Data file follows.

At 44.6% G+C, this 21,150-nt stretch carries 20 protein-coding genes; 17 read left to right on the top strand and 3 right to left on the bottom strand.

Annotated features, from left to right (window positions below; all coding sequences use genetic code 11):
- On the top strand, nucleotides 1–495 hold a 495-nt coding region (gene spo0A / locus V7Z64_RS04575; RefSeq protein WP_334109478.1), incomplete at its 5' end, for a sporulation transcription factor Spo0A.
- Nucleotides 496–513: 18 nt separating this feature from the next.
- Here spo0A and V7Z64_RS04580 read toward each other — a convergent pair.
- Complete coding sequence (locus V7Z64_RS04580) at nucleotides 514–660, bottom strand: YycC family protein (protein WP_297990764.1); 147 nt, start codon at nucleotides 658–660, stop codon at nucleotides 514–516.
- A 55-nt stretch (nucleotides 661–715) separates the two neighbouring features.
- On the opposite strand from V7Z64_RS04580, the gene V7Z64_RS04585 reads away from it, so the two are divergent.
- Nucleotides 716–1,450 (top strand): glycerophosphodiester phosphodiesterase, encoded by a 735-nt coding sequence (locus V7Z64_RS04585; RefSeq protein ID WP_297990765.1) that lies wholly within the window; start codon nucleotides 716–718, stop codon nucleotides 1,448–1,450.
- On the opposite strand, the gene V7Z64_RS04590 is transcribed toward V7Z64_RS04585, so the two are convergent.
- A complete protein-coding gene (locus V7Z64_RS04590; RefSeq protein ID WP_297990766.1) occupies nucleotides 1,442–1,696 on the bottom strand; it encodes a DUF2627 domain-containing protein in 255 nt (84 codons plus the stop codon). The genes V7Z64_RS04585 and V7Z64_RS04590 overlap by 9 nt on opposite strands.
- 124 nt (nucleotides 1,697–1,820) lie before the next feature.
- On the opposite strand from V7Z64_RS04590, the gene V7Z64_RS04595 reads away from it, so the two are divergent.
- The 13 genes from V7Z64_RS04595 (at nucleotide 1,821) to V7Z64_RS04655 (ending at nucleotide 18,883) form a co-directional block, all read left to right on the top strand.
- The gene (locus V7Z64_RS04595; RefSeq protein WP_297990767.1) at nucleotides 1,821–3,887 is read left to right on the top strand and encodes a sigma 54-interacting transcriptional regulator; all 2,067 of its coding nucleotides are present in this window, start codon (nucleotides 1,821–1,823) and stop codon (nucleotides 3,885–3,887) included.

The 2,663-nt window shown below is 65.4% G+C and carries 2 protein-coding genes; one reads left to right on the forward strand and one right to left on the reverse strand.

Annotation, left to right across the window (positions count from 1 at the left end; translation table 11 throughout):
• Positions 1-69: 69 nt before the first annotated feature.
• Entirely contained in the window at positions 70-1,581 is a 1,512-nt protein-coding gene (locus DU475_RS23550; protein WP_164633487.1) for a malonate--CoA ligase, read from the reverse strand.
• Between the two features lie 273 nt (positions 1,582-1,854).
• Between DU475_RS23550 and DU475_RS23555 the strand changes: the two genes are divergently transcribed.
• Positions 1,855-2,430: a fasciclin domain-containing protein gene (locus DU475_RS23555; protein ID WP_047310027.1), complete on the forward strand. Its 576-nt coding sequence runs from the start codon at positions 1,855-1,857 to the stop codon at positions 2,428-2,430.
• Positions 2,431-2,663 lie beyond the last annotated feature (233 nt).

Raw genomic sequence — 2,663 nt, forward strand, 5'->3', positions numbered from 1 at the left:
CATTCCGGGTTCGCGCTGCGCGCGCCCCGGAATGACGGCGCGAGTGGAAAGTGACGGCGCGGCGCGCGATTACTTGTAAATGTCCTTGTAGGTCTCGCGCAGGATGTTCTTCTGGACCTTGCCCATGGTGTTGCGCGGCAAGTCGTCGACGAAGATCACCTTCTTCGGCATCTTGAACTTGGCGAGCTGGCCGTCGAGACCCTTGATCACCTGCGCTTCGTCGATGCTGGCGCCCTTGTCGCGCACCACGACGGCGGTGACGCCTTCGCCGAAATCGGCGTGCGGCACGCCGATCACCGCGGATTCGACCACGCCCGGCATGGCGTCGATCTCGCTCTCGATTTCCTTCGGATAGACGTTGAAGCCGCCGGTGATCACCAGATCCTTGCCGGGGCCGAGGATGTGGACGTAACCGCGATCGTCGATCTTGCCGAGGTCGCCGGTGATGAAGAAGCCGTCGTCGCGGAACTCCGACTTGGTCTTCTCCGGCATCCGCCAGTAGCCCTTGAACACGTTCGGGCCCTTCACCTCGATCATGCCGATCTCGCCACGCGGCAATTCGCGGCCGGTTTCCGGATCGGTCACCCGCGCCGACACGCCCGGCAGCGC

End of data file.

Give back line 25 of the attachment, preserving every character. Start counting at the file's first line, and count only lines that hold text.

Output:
CATTCCGGGTTCGCGCTGCGCGCGCCCCGGAATGACGGCGCGAGTGGAAAGTGACGGCGCGGCGCGCGATTACTTGTAAATGTCCTTGTAGGTCTCGCGCAGGATGTTCTTCTGGACCTTGCCCATGGTGTTGCGCGGCAAGTCGTCGACGAAGATCACCTTCTTCGGCATCTTGAACTTGGCGAGCTGGCCGTCGAGACCCTTGATCACCTGCGCTTCGTCGATGCTGGCGCCCTTGTCGCGCACCACGACGGCGGTGACGCCTTCGCCGAAATCGGCGTGCGGCACGCCGATCACCGCGGATTCGACCACGCCCGGCATGGCGTCGATCTCGCTCTCGATTTCCTTCGGATAGACGTTGAAGCCGCCGGTGATCACCAGATCCTTGCCGGGGCCGAGGATGTGGACGTAACCGCGATCGTCGATCTTGCCGAGGTCGCCGGTGATGAAGAAGCCGTCGTCGCGGAACTCCGACTTGGTCTTCTCCGGCATCCGCCAGTAGCCCTTGAACACGTTCGGGCCCTTCACCTCGATCATGCCGATCTCGCCACGCGGCAATTCGCGGCCGGTTTCCGGATCGGTCACCCGCGCCGACACGCCCGGCAGCGC